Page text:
In most cases, an employee who works for an American company can sue that company even when he or she works overseas. But you should be aware of important limitations, including those that cover noncitizen employees.
Generally, employees who work for your organization within the territorial limits of the United States can sue under Title VII of the Civil Rights Act and the Age Discrimination in Employment Act. This is true even if the employee isn't a U.S. citizen or even a legal resident.
However, when it comes to working for American companies overseas, only U.S. citizens can sue for alleged discrimination. Illegal or legal immigrants and foreign employees working overseas for American companies don't have the same rights.
Recent case: John Ofari-Tenkorang, a black male, worked for AIG, first in the United States and then at AIG's office in South Africa.
Ofari-Tenkorang is a legal U.S. resident with a green card, and his permanent residence is in Connecticut. He complained that once he was transferred to South Africa, he was subjected to racism and race discrimination at work.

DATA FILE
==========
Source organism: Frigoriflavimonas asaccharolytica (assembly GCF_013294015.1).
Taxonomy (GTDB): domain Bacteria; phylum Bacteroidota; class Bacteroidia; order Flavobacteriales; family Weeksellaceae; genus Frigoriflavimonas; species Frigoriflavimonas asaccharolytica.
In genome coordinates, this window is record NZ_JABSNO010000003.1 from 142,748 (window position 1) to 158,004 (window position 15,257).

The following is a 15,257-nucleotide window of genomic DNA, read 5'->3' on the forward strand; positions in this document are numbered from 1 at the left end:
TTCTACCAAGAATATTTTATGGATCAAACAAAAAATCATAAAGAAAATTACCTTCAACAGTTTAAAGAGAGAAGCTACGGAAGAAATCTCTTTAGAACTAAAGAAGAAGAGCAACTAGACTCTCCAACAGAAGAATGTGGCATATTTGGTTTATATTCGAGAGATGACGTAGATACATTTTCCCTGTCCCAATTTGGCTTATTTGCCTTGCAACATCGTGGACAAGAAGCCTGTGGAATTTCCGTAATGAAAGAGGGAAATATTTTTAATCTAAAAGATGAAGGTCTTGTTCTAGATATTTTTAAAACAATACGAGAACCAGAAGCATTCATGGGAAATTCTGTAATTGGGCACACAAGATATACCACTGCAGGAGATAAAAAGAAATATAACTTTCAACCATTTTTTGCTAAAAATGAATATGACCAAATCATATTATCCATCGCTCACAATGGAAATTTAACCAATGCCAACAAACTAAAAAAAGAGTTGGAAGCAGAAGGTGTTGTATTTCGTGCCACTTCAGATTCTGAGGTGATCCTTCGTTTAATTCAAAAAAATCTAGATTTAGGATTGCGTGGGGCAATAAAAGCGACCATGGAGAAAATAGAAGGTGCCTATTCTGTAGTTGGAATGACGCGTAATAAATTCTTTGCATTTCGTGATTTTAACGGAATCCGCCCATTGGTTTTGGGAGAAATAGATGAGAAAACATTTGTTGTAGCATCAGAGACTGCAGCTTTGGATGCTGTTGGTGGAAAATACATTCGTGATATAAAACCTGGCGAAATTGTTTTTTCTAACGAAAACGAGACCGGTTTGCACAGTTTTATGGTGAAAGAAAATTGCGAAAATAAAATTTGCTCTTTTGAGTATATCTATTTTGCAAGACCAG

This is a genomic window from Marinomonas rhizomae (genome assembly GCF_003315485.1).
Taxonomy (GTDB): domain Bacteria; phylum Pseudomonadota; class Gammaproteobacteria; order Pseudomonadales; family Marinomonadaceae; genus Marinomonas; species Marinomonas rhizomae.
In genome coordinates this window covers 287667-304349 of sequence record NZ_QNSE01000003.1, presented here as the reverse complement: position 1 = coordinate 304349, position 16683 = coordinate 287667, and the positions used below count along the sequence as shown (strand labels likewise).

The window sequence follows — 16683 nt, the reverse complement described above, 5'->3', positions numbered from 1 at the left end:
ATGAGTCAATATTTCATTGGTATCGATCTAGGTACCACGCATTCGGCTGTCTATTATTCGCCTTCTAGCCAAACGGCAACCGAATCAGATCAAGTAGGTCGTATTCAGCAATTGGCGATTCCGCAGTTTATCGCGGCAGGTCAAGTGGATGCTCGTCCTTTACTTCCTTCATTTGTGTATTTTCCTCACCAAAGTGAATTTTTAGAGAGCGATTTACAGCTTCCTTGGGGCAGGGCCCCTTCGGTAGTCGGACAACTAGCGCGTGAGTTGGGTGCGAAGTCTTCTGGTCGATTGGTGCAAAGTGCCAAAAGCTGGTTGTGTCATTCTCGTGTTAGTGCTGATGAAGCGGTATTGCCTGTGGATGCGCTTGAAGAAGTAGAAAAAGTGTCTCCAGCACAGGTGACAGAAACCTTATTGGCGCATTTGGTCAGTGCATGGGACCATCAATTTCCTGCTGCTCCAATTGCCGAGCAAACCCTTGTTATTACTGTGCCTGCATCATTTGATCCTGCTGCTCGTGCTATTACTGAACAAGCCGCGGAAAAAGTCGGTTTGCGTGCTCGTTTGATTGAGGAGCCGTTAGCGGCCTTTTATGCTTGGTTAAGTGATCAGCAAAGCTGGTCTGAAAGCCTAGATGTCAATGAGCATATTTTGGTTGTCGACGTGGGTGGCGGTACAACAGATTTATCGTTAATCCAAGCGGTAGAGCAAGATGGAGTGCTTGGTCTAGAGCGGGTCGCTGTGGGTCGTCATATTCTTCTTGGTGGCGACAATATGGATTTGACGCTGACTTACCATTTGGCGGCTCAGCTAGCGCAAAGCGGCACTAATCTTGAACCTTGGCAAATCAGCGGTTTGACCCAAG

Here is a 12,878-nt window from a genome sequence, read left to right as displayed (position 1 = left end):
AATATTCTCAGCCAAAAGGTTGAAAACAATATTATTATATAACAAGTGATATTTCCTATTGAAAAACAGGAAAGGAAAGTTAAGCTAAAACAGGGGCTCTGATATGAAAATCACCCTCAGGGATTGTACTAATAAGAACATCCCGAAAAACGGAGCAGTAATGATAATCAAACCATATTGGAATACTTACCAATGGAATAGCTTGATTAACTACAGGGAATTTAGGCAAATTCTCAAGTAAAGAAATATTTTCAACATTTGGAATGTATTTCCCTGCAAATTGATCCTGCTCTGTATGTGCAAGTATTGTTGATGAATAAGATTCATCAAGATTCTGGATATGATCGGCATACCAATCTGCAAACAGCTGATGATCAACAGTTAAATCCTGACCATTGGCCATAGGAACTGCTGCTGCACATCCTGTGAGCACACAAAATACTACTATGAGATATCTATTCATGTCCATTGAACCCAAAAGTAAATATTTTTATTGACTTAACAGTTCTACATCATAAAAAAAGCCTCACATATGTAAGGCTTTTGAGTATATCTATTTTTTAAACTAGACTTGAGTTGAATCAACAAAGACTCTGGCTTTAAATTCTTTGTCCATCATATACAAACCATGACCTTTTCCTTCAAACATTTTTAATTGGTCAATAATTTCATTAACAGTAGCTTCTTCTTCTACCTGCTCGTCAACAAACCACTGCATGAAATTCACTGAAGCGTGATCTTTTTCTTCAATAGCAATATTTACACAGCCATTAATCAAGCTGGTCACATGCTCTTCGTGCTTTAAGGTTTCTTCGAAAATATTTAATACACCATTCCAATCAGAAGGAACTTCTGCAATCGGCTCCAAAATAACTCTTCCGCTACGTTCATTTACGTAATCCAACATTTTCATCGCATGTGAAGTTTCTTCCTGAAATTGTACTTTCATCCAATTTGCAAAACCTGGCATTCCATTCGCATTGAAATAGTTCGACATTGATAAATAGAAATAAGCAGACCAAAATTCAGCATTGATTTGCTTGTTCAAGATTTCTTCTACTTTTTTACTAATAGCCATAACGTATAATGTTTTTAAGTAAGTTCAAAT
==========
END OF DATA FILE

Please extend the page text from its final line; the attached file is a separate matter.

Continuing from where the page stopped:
Because only U.S. citizens can sue under Title VII when they're working abroad, Ofari-Tenkorang sued under a separate, related provision, Section 1981. It bans discrimination in the making of contracts. The contract, employees claim, is their agreement to work for a company.
Section 1981 applies to "persons within the jurisdiction of the United States" and Ofari-Tenkorang said that applied to him.
But the 2nd Circuit Appeals Court dismissed his case, ruling that Section 1981 applied only to discrimination within the United States, not to discrimination by American companies in foreign lands. (Ofari-Tenkorang v. AIG, No. 05-5272, 2nd Cir., 2006)
Online resource: For more information on who can file a discrimination claim (and how it can be filed) go to www.eeoc.gov and click on "Filing a Charge of Discrimination."